‘Emancipation Conversations’ focuses on state of education, role of HBCUs
Moderator ReShonda Tate (left), TSU's President Lesia Crumpton-Young and Dr. Rod Paige (right). Photo by Aswad Walker.

Emancipation Park Conservancy is featuring “Emancipation Conversations” as part of its 150th Juneteenth celebration. Through the conversations, special guests — ranging from Robert Stanton, the first African American to serve as director of the National Park Service, and PJ Floyd, brother of the late George Floyd — address a variety of topics that affect African Americans in Houston and beyond. These include the histories of Juneteenth and Memorial Day, the significance of historically Black colleges and universities (HBCUs) in education, the impact of COVID-19 on communities of color and the role of arts in historical and cultural preservation, among others.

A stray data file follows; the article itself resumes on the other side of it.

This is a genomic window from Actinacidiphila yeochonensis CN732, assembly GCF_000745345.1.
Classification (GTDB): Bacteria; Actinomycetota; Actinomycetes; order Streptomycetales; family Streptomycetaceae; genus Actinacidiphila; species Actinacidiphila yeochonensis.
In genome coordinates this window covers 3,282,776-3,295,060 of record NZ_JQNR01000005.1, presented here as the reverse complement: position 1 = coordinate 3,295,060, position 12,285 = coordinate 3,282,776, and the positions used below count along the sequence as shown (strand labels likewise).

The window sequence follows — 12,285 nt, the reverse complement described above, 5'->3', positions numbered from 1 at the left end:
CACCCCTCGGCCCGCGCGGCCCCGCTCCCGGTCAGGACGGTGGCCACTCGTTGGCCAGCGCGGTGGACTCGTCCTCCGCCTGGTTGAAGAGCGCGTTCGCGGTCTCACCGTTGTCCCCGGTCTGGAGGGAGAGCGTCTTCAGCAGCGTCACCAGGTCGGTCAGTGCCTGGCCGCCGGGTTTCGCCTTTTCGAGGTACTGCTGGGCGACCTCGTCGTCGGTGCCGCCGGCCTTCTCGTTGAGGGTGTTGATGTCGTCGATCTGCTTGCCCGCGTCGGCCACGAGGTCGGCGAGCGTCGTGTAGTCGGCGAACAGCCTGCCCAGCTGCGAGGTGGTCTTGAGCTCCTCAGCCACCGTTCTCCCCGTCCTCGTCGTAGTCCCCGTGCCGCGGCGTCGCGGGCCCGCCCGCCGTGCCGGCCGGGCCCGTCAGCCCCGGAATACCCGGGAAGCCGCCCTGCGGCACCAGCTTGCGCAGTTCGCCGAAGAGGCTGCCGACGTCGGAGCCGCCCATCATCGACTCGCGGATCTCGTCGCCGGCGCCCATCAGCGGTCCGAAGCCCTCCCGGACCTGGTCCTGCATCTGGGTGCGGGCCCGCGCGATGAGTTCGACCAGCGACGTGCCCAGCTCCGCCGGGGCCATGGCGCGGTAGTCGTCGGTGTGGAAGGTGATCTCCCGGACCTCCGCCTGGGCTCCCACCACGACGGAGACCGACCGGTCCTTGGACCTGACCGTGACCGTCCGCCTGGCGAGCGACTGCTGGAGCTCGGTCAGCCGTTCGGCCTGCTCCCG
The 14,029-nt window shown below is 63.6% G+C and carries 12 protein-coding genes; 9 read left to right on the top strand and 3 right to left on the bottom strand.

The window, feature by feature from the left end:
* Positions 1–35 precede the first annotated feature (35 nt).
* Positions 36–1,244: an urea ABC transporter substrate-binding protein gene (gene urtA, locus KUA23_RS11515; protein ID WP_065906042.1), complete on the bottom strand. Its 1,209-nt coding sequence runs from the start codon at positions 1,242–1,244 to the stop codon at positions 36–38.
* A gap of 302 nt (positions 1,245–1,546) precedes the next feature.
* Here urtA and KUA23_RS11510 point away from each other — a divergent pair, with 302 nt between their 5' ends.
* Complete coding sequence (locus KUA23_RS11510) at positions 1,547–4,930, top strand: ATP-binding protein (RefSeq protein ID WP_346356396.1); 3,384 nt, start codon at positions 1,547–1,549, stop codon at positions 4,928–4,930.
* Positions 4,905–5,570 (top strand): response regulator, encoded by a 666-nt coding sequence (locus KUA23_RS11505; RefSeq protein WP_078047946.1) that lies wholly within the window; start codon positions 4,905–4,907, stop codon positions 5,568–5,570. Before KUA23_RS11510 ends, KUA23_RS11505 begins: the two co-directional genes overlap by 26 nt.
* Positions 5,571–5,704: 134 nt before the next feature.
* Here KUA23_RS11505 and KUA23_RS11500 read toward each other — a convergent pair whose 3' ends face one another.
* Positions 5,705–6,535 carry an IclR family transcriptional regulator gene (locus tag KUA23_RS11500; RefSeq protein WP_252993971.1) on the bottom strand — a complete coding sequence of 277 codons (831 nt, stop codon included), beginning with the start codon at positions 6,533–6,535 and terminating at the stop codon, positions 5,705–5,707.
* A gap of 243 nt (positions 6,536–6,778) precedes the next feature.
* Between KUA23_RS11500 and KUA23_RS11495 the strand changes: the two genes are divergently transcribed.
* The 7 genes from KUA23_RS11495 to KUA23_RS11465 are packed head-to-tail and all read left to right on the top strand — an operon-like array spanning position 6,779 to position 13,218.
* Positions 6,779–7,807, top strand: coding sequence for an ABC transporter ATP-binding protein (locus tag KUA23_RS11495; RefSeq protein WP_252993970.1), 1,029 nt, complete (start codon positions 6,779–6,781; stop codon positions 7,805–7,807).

Visit Emancipation Park Conservancy’s Juneteenth page for the most up-to-date conversation schedule. 

All events take place at:

Emancipation Park

Cultural Center 

3018 Emancipation Ave.  

6:00pm – 9:00pm CT

Mon., Jun. 13

Topic: Healthcare & The Impact of COVID in Communities of Color

Healthcare leaders Dr. David Callender, president and CEO, Memorial Hermann; Dr. Esmaeil Porsa, CEO Harris Health System,  Dr. Lovell Allan Jones, professor emeritus UT MD Anderson Cancer Center, and Dr. Erica Savage Jeter, regional medical director, Centerwell Primary Care will address the impact of COVID-19 on communities of color and social factors that affect health.

Tues., Jun. 14

Topic: Policing Communities of Color

Tonya Jones, judge, Harris County Criminal Court at Law No. 15;  PJ Floyd, brother of the late George Floyd; Dr. Howard Henderson, founding director, Texas Southern University Center for Justice Research and Dr. Whitney Threadcraft-Walker, director of programs and strategic partnerships, Emancipation Park Conservancy, will discuss policing and the current state of communities of color.

Wed., Jun. 15

Topic: Art & Community Redevelopment 

Michelle Barnes, founder, Community Artists Collective; Danielle Burns-Wilson, curator and art director, Project Row Houses, and local artists Jesse Lott and Marsha Dorsey-Outlaw will discuss the role of art in helping communities of color maintain historical and cultural identities while facing gentrification.